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History of Jeep

Headquartered in Auburn Hills, Mich., Jeep is an iconic manufacturer of off-road vehicles. The company’s roots extend back to the Bantam Reconnaissance Car and World War II. The automaker met the government’s urgent request to design a working prototype for an all-wheel drive reconnaissance vehicle.

The U.S. government designation for the legendary military vehicle contained the letters GP, which is an acronym for the term general purpose. According to one theory, soldiers transformed the letters into Jeep. During that era, Jeep was the name of an unusual character in the Popeye comic strip as well. The government awarded production contracts to Ford and Willys-Overland to meet the wartime demand for the reconnaissance vehicle. In order to demonstrate the vehicle’s abilities, a Willys-Overland test driver drove a Jeep up the steps of the Capitol Building in Washington, D.C. The versatile off-road vehicle was well-received when it was introduced to the civilian market after the war.

Over the ensuing decades, ownership of the Jeep brand has changed hands several times. Willys-Overland acquired the trademark rights to the name in 1943. Kaiser Motors purchased the company in 1950. American Motors Corporation (AMC) purchased the Jeep brand in 1963. French automaker Renault was a financial backer of AMC in the late 1970s. AMC set up the first joint venture on mainland China for the manufacture of automobiles in 1984. Chrysler acquired the assets of the financially troubled AMC in 1987. Daimler-Benz purchased Chrysler and later sold the company to private investors. As of 2012, Jeep is still a division of Chrysler, which is majority owned by Italian automaker Fiat.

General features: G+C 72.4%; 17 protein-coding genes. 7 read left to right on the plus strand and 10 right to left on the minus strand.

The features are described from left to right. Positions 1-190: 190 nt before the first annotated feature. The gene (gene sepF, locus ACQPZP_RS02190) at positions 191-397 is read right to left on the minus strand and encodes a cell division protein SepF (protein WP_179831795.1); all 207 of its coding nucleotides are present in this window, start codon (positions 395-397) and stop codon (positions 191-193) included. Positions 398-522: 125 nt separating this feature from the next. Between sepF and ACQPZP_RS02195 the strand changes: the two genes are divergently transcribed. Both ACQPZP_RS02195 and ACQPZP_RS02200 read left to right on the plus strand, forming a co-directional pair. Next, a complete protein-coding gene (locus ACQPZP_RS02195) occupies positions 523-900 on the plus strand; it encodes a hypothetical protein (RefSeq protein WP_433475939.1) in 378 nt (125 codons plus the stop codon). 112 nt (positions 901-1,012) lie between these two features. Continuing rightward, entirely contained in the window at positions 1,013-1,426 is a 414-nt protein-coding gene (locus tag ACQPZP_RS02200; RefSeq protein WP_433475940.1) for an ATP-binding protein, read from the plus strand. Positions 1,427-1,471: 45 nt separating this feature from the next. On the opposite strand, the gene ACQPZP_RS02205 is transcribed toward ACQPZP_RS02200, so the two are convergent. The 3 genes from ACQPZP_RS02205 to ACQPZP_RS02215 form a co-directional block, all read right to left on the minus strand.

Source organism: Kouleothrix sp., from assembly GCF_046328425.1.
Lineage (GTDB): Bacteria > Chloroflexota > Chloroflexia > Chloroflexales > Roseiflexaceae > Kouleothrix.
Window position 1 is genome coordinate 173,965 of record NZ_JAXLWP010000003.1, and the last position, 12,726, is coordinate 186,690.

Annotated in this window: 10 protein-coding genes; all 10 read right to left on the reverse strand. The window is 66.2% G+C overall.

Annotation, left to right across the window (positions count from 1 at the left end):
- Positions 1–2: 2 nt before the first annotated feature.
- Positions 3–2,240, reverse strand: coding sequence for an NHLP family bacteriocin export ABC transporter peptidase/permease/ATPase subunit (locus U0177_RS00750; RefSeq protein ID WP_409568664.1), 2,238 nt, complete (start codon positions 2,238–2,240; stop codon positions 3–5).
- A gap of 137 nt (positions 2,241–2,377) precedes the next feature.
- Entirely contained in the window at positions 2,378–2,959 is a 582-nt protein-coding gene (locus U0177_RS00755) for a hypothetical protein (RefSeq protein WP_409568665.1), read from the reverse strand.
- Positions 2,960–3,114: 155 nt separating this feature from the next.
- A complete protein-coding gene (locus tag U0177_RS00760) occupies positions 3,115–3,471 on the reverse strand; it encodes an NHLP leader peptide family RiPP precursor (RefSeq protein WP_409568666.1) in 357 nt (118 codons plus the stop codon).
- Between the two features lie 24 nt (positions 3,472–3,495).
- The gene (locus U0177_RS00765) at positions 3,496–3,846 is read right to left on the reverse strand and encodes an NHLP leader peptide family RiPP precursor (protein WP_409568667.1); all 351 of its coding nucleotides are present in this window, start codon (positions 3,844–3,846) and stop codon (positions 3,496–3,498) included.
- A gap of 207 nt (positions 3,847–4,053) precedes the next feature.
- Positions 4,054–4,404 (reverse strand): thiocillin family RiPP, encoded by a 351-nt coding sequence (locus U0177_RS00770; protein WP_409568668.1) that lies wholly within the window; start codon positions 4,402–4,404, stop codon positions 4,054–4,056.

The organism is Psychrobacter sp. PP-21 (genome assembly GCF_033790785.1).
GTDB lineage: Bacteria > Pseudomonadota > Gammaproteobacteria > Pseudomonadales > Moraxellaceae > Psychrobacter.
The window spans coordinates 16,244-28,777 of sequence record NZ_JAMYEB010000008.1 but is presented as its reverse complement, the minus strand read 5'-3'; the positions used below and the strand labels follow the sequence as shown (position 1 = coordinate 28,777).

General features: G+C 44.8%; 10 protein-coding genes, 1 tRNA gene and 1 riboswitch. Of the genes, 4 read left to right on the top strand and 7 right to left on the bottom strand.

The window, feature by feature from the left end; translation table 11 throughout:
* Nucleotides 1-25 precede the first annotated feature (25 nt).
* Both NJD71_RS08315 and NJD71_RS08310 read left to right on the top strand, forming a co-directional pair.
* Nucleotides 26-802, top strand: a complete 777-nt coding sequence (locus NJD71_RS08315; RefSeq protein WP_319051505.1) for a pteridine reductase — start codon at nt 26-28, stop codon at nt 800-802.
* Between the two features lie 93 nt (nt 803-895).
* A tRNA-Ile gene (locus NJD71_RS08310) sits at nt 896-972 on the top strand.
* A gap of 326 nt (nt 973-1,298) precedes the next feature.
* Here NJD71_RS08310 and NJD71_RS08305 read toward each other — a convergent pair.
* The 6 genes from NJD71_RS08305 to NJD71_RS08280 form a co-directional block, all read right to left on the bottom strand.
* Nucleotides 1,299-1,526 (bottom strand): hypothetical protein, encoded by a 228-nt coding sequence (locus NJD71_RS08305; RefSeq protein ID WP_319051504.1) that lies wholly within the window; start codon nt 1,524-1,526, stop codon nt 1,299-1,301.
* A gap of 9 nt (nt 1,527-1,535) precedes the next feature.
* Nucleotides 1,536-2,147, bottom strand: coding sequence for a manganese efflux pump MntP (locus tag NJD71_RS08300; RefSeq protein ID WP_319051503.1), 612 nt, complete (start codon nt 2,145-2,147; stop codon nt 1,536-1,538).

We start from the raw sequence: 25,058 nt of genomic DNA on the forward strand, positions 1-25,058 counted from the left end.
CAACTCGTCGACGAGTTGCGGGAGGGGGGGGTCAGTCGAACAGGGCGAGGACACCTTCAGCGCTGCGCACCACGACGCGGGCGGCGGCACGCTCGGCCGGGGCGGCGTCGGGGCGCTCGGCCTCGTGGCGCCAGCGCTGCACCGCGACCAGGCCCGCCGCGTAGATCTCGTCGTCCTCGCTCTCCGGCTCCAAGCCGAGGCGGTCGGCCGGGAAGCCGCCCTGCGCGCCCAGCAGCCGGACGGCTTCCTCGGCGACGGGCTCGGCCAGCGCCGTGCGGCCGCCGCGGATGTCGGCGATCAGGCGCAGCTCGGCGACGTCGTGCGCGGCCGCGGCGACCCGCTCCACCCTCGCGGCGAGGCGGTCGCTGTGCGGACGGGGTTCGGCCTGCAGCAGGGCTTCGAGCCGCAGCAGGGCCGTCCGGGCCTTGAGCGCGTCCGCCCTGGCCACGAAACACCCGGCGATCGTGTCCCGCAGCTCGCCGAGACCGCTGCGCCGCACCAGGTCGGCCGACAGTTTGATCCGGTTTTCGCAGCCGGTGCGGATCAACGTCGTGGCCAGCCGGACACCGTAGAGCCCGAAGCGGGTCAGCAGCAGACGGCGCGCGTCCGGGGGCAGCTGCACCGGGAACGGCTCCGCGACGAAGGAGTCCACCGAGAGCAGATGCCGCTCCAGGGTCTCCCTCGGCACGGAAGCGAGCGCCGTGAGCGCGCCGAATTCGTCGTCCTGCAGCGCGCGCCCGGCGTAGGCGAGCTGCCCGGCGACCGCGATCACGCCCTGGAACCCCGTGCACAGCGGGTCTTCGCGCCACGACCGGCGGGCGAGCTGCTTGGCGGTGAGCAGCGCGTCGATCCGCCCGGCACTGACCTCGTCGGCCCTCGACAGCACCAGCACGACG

In the 1960s, Jeep added the Wagoneer to its lineup to complement the CJ-series vehicles. While the CJ models were designed to mimic the off-road performance of its military ancestors, the Wagoneer was marketed toward active families. This vehicle was the forerunner of today’s SUV. Jeep has since introduced the Wrangler to replace the CJ-series and various SUV and crossover models, including the Cherokee, Patriot, Liberty, and Compass. While these vehicles add more style and comfort, they retain Jeep’s legendary off-road capabilities.

Jeep’s allure and mystique continue to grow. Motor Trend Magazine reports record-breaking sales for the Wrangler and a greater than 20 percent overall increase in sales for the company in 2011.